Applications that reach high temperatures require rugged connectors that can withstand these harsh operating environments. A variety of spring and contact materials should be considered.
The consumer electronics market segment dominates product manufacture. Consequently, vast sums of design, packaging, and reliability criteria are focused on meeting consumer market buying patterns at the lowest possible cost. One metric that is evaluated is operating temperature. The upper temperature limit for consumer products may reach 100°C (212°F), which is a very manageable temperature from a connector performance and cost perspective.
Other electronic market segments do not enjoy the volume leverage of the consumer segment, and many of these segments have far more challenging temperature exposure ranges. Standard off-the-shelf connectors may fail in these demanding applications, so rugged components designed for those markets are often the correct choice. Characterizing applications in terms of temperature exposure can help specifying engineers identify connector contact materials especially designed to withstand elevated-temperature environments.
Several electronic market segments and anticipated temperature exposure ranges are summarized in Table I. With the exception of the military and aerospace market, the upper temperature limits for the other segments significantly exceed consumer limits (100°C).
The Arrhenius equation is a formula for the temperature dependence of reaction rates:
In this formula, k is the rate constant, T is the absolute temperature in kelvin, A is the pre-exponential factor (a constant for each chemical reaction), Ea is the activation energy for the reaction (in the same units as R*T), and R is the universal gas constant, to determine the temperature dependence of reaction rates. For Arrhenius-type reaction behavior, it can be estimated that the reaction rate doubles for each 10° increase in temperature. Therefore, a 25° increase would increase the rate by a factor of 6 (22.5) and a 125° increase would increase the reaction rate by a factor of 6,000. By this logic, it is safe to assume that components that barely function at the upper temperature limits of consumer applications would rapidly degrade in more demanding environments.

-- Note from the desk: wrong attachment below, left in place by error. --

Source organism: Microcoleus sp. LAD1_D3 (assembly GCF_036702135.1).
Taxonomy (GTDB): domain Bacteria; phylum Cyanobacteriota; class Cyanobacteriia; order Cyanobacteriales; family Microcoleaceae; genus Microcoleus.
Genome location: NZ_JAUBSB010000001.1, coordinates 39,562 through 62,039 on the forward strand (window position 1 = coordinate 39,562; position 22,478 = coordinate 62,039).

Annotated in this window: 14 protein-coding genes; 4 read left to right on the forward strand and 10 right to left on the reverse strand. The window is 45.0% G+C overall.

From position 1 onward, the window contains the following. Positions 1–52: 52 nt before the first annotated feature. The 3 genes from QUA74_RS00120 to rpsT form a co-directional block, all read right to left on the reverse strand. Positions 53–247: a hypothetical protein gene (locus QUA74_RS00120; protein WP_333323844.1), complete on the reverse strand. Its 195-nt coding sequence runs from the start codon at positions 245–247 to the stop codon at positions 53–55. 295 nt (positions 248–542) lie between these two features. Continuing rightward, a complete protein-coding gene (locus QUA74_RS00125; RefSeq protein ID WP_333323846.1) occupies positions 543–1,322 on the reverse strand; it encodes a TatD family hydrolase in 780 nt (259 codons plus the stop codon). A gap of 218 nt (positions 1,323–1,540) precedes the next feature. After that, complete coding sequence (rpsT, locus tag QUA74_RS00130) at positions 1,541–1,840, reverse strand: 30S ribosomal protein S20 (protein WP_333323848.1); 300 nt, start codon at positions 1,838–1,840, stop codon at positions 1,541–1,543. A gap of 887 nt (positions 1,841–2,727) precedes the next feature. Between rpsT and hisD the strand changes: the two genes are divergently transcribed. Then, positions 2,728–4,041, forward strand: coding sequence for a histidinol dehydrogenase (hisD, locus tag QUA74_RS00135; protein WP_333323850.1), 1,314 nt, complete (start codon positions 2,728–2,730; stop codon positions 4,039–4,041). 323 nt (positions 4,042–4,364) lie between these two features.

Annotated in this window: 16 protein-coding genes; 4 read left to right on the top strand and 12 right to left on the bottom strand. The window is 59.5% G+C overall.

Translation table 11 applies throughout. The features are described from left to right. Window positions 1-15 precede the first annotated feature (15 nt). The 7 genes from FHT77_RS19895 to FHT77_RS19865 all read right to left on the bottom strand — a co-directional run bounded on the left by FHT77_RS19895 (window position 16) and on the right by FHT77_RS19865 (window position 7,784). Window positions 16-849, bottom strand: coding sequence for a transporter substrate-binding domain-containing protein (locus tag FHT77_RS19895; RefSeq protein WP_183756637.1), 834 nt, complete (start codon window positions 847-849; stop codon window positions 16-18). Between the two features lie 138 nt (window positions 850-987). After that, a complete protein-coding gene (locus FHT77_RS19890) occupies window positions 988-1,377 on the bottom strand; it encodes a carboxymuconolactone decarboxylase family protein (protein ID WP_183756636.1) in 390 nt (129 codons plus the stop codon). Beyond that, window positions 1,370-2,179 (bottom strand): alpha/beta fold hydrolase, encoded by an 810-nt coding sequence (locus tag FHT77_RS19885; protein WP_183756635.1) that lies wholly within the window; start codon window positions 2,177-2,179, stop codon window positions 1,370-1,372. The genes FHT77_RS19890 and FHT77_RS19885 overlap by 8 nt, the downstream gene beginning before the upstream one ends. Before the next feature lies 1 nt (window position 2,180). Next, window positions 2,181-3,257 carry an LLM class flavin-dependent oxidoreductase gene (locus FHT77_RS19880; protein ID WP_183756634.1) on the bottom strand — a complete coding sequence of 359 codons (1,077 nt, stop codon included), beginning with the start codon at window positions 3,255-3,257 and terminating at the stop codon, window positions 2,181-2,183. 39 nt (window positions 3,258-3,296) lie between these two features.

Table II details the temperature profile for the automotive market segment. The anticipated underhood temperatures of 150°C or 200°C have not been realized using standard designs and wiring technology. Maximum peak temperatures of 125°C have been recorded, albeit with considerably lower steady-state temperatures, and newer designs and wiring technology will significantly increase these peak temperatures. Mechatronics is the placement of electronic controls directly on an electromechanical device (e.g., on-engine, on-transmission, wheel-based, and exhaust stream). These various devices are interconnected via a common bus. While engine and transmission controls will experience anticipated peak temperatures, wheel and brake controls will exceed these limits by 50°C to 100°C.
Thermal effects are cumulative, so the net effect of several short-term exposures is equal to a single exposure for the equivalent amount of time. In order to design and qualify parts for elevated-temperature applications, the thermal profile must be understood. It is important to know, for instance, whether the exposure will be more or less isothermal, as is the case for geothermal walls, or whether there will be a distribution of temperatures akin to automotive demands. Knowledge of the thermal distribution will lead to a reliable test plan.
Connector Failure Modes and Effects
There are two failure modes associated with thermal exposure. The first is a loss of normal contact force, which can result from thermal expansion effects between the spring material and the plastic housing, reduced strength in the spring material at temperature, and stress relaxation of the spring material. The second failure mode is insulating film formation on the contact material surface, which typically results in a complete barrier to conduction across the separable interface. Films may form due to the outgassing of plastic housings or other adjacent volatile materials, or via the diffusion and subsequent oxidation of non-noble metals on the contact surface. The common effect is an unacceptable rise in contact resistance. Reductions in contact force lead to reductions in the real area of contact and, as such, a rise in contact resistance. Mechanical stability is also affected by such reductions and may lead to intermittent interruptions.
Connector Spring Materials